[0049] The acetic acid may be vaporized at the reaction temperature, following which the vaporized acetic acid may be fed along with hydrogen in an undiluted state or diluted with a relatively inert carrier gas, such as nitrogen, argon, helium, carbon dioxide and the like. For reactions run in the vapor phase, the temperature should be controlled in the system such that it does not fall below the dew point of acetic acid. In one embodiment, the acetic acid may be vaporized at the boiling point of acetic acid at the particular pressure, and then the vaporized acetic acid may be further heated to the reactor inlet temperature. In another embodiment, the acetic acid is mixed with other gases before vaporizing, followed by heating the mixed vapors up to the reactor inlet temperature. Preferably, the acetic acid is transferred to the vapor state by passing hydrogen and/or recycle gas through the acetic acid at a temperature at or below 125.degree. C., followed by heating of the combined gaseous stream to the reactor inlet temperature.

[0050] Some embodiments of the process of hydrogenating acetic acid to form ethanol may include a variety of configurations using a fixed bed reactor or a fluidized bed reactor. In many embodiments of the present invention, an "adiabatic" reactor can be used; that is, there is little or no need for internal plumbing through the reaction zone to add or remove heat. In other embodiments, a radial flow reactor or reactors may be employed, or a series of reactors may be employed with or without heat exchange, quenching, or introduction of additional feed material. Alternatively, a shell and tube reactor provided with a heat transfer medium may be used. In many cases, the reaction zone may be housed in a single vessel or in a series of vessels with heat exchangers therebetween.

[0051] In preferred embodiments, the catalyst is employed in a fixed bed reactor, e.g., in the shape of a pipe or tube, where the reactants, typically in the vapor form, are passed over or through the catalyst. Other reactors, such as fluid or ebullient bed reactors, can be employed. In some instances, the hydrogenation catalysts may be used in conjunction with an inert material to regulate the pressure drop of the reactant stream through the catalyst bed and the contact time of the reactant compounds with the catalyst particles.

[0052] The hydrogenation reaction may be carried out in either the liquid phase or vapor phase. Preferably, the reaction is carried out in the vapor phase under the following conditions. The reaction temperature may range from 125.degree. C. to 350.degree. C., e.g., from 200.degree. C. to 325.degree. C., from 225.degree. C. to 300.degree. C., or from 250.degree. C. to 300.degree. C. The pressure may range from 10 kPa to 3000 kPa, e.g., from 50 kPa to 2300 kPa, or from 100 kPa to 1500 kPa. The reactants may be fed to the reactor at a gas hourly space velocity (GHSV) of greater than 500 hr.sup.-1, e.g., greater than 1000 hr.sup.-1, greater than 2500 hr.sup.-1 or even greater than 5000 hr.sup.-1. In terms of ranges, the GHSV may range from 50 hr.sup.-1 to 50,000 hr.sup.-1, e.g., from 500 hr.sup.-1 to 30,000 hr.sup.-1, from 1000 hr.sup.-1 to 10,000 hr.sup.-1, or from 1000 hr.sup.-1 to 6500 hr.sup.-1.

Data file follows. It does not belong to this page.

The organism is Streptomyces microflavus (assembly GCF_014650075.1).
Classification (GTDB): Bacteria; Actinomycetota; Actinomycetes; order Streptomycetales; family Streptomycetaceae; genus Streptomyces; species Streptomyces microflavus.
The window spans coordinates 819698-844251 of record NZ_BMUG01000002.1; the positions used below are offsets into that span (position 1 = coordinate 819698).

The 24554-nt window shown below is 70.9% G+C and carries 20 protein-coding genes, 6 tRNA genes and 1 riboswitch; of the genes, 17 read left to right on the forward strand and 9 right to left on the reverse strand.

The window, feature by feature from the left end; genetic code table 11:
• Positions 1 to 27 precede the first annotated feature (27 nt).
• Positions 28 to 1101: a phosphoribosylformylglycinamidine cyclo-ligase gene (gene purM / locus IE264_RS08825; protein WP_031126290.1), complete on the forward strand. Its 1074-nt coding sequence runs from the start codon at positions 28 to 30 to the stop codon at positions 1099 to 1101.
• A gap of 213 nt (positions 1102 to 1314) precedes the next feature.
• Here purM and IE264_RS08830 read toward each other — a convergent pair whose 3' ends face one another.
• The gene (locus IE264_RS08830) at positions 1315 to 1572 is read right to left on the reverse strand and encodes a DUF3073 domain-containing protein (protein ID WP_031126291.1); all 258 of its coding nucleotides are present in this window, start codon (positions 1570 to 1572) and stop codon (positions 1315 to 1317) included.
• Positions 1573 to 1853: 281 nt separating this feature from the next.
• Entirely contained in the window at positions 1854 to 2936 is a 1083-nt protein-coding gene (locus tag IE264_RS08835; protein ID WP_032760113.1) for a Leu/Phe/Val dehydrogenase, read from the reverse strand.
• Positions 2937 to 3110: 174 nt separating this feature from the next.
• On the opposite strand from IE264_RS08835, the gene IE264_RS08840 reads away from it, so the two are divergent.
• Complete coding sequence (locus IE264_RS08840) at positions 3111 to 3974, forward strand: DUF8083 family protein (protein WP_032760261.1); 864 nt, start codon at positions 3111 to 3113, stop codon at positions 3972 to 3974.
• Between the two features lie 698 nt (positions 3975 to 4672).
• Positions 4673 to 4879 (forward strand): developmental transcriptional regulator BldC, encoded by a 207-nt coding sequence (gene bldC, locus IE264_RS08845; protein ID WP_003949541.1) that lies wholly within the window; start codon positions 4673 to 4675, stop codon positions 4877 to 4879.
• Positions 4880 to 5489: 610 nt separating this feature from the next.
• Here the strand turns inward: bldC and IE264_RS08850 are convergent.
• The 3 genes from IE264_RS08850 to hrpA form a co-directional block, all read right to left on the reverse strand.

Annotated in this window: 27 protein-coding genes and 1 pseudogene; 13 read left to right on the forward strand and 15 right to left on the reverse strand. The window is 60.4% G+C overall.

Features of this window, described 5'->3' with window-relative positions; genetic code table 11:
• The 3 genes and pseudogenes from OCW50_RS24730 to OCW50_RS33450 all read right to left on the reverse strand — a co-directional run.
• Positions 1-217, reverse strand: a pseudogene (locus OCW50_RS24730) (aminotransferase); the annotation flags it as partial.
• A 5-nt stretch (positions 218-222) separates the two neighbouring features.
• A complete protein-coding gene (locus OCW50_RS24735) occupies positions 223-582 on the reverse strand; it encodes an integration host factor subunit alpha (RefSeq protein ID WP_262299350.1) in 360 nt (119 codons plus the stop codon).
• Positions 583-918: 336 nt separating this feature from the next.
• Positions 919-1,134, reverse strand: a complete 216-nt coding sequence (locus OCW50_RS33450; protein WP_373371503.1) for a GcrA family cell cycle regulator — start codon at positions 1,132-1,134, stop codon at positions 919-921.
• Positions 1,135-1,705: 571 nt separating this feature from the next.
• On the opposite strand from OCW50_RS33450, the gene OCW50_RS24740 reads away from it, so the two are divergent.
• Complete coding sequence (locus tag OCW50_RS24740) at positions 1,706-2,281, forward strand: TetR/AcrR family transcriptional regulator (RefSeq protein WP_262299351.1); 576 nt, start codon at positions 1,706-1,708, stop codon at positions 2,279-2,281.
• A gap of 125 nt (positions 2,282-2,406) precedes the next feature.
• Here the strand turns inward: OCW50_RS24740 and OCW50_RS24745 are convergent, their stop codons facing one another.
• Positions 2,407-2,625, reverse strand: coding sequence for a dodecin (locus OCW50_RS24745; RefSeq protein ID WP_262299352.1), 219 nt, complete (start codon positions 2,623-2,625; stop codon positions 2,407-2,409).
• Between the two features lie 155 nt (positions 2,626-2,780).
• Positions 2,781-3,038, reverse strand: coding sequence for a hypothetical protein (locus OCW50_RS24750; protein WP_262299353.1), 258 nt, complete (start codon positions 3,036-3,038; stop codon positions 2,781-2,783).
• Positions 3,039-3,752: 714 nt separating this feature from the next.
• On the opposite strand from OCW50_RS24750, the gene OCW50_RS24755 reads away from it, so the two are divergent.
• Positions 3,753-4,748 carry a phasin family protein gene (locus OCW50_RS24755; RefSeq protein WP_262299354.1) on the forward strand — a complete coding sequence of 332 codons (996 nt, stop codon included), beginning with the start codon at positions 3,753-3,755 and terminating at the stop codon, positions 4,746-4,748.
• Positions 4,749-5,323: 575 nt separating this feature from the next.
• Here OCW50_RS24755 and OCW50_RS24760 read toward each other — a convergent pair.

[0053] The hydrogenation optionally is carried out at a pressure just sufficient to overcome the pressure drop across the catalytic bed at the GHSV selected, although there is no bar to the use of higher pressures, it being understood that considerable pressure drop through the reactor bed may be experienced at high space velocities, e.g., 5000 hr.sup.-1 or 6,500 hr.sup.-1.

[0054] Although the reaction consumes two moles of hydrogen per mole of acetic acid to produce one mole of ethanol, the actual molar ratio of hydrogen to acetic acid in the feed stream may vary from about 100:1 to 1:100, e.g., from 50:1 to 1:50, from 20:1 to 1:2, or from 12:1 to 1:1. Most preferably, the molar ratio of hydrogen to acetic acid is greater than 2:1, e.g., greater than 4:1 or greater than 8:1.

[0055] Contact or residence time can also vary widely, depending upon such variables as amount of acetic acid, catalyst, reactor, temperature, and pressure. Typical contact times range from a fraction of a second to more than several hours when a catalyst system other than a fixed bed is used, with preferred contact times, at least for vapor phase reactions, of from 0.1 to 100 seconds, e.g., from 0.3 to 80 seconds or from 0.4 to 30 seconds.